You might be surprised but our wildlife charity is devoted to saving our feathered friends and has an inflight influence for endangered bird species. With the help of Born Free funding, two avian adventures are airborne in Africa!
With our support, a sixth flock of rescued grey parrots has just been released in Cameroon’s tropical forests. Having reached a 100% release success rate, this makes a total of 157 individuals from this highly social species set free over the last year.
Our wonderful Limbe Wildlife Centre colleagues rescue grey parrots from the illegal wildlife trade and prepare them for life back where they belong. Stolen from the wild, these deeply intelligent birds are a popular pet and one of the world’s most trafficked species, despite the United Nations outlawing trade.
“Traumatised birds arrive in a terrible condition, needing a great deal of specialist care,” explains Maggie Balaskas, our Head of Rescue & Care. “Flight feathers cut by poachers need to grow back, lonely individuals introduced in a flock, then each bird must learn to fly again in a spacious Born Free-funded aviary.”
By releasing these endangered birds back to the wild, Limbe Wildlife Centre is helping restore dwindling wild populations while also working hard with Cameroon authorities to combat poaching and end illegal trade.
Meanwhile in Rwanda, Born Free is supporting a young vet Dr Olivier Nsengimana who is devoted to protecting endangered grey crowned cranes – a spectacular species renowned for elaborate courtship displays.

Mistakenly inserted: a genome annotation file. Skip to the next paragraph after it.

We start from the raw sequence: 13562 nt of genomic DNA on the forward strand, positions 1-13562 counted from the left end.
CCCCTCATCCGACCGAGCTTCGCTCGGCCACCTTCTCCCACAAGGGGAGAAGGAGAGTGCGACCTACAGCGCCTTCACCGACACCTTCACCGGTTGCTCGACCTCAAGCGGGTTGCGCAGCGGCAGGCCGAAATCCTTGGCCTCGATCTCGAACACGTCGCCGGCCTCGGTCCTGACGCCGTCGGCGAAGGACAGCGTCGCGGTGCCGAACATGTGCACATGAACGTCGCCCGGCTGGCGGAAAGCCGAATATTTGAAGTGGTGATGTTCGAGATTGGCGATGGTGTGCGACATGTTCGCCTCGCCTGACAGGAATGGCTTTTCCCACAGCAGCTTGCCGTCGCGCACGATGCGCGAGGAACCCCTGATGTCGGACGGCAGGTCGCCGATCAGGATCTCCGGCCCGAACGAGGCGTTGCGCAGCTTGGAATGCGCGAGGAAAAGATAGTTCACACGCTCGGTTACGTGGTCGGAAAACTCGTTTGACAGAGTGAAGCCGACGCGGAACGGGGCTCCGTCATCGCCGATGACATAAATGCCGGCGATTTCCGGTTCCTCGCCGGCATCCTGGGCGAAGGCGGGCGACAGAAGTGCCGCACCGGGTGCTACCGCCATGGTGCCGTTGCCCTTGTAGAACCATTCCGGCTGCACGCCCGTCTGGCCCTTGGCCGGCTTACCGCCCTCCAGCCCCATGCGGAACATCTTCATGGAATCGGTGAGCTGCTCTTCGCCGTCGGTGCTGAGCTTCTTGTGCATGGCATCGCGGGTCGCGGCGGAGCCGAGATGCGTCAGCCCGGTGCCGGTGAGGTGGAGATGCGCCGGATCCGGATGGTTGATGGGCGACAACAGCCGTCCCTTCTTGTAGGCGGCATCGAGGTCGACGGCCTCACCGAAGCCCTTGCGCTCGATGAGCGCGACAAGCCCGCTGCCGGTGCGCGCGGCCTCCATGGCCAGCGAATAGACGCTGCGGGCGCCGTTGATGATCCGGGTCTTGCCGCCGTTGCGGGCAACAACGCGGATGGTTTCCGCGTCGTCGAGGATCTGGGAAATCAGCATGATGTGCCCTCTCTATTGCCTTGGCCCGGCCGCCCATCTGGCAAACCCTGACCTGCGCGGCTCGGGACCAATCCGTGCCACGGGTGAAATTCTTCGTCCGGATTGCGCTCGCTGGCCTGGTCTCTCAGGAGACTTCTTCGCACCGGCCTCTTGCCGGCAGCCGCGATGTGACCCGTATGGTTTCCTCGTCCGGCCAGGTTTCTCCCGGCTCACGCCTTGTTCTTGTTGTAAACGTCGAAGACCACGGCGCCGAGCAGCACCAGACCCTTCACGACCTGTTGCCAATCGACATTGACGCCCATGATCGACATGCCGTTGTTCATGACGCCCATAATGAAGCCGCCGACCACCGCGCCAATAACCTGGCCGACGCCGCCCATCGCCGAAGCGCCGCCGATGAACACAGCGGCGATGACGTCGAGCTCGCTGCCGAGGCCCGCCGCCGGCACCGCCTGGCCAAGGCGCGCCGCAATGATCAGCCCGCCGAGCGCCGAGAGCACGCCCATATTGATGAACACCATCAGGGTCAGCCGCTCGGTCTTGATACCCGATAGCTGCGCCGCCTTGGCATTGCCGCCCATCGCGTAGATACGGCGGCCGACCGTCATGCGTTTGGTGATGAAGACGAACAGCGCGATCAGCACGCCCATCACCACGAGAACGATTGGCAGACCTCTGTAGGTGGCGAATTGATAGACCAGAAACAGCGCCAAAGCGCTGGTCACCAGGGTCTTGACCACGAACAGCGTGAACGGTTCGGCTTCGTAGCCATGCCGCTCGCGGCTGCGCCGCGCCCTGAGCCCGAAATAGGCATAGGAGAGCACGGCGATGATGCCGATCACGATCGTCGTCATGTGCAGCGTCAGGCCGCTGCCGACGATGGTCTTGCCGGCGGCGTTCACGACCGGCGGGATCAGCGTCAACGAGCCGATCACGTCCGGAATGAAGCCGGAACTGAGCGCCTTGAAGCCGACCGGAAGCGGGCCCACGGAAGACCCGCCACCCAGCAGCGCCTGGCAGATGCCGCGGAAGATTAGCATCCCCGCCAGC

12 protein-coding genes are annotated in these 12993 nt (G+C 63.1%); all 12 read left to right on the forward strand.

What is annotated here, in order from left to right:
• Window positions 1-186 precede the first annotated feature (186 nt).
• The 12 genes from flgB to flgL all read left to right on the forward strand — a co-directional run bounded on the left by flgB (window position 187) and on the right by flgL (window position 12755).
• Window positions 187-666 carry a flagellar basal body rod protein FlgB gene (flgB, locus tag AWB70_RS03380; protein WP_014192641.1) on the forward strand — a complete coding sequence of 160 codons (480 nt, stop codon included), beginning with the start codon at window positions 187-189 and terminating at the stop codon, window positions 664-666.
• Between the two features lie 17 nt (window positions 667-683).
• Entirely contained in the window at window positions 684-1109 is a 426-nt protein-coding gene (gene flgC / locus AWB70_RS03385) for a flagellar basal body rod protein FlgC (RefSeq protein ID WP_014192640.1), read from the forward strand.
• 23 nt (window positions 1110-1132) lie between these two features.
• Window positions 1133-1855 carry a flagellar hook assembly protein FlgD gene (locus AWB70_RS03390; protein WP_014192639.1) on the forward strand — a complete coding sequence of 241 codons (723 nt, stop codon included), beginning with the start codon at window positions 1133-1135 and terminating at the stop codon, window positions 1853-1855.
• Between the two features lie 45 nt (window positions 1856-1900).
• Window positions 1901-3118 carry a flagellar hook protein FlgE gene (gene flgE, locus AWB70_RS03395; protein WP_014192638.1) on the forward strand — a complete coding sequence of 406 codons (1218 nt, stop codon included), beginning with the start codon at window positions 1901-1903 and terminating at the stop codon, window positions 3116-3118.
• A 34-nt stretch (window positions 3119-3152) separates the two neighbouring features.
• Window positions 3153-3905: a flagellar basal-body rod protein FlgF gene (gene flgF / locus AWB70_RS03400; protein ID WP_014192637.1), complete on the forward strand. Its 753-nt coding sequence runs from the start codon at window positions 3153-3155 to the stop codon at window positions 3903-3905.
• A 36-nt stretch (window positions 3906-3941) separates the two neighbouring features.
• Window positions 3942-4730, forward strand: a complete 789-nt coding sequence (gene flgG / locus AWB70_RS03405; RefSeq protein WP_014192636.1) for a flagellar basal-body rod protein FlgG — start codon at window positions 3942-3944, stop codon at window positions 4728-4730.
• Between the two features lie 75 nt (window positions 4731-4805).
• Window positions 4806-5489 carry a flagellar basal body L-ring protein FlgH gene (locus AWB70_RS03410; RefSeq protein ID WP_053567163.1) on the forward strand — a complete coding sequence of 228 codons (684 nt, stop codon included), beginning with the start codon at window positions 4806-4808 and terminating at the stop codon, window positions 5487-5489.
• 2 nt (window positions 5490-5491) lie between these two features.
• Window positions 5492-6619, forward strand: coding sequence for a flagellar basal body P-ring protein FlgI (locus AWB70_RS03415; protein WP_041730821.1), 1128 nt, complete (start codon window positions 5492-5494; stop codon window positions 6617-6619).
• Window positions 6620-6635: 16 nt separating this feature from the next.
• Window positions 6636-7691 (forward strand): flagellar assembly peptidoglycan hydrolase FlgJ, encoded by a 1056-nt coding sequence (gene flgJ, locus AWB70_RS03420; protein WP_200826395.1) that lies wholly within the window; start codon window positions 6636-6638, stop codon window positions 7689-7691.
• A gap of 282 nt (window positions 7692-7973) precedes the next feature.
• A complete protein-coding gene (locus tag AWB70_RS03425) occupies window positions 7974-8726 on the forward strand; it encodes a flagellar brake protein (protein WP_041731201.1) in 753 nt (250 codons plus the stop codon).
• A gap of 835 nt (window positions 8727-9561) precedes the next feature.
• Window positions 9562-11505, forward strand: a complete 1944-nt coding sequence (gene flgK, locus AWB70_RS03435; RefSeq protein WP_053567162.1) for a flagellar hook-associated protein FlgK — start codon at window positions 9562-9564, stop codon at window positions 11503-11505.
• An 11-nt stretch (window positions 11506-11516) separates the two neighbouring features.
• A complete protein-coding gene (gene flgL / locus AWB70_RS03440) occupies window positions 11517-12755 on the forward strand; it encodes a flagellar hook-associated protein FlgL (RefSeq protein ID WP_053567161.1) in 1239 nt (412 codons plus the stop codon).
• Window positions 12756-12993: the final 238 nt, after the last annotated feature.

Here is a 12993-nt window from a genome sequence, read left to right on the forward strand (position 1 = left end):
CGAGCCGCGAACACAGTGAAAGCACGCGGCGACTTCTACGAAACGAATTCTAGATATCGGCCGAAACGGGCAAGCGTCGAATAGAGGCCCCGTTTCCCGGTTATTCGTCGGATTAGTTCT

Five years ago, hundreds of cranes were suffering in captivity throughout Rwanda, from hotels to private houses, with birds stressed and malnourished, while as few as 300 remained in the wild. But thanks to Olivier, Recipient of our 2020 McKenna-Travers Award and founder of the Rwanda Wildlife Conservation Association, every single captive grey crowned crane has been rescued and reintroduced to protected wild habitats.
But that’s just for starters. Other recent success include the population of grey crowned cranes growing from 487 individuals in 2017 to 881 today, the monitoring of 69 breeding pairs and 91 fledged chicks, the recruitment of 19 more Community Rangers to protect critical crane habitat and nearly 10,000 local people reached through 90 awareness events. You can read all about it in Olivier’s recent report to Born Free.
Penny Banham, Born Free’s Conservation Projects Officer, said: “What Olivier and his team have achieved is an unmitigated success – so rare and hard-won in conservation. It’s amazing to see Born Free’s impact for cranes, which are such vital and emblematic species in East Africa.”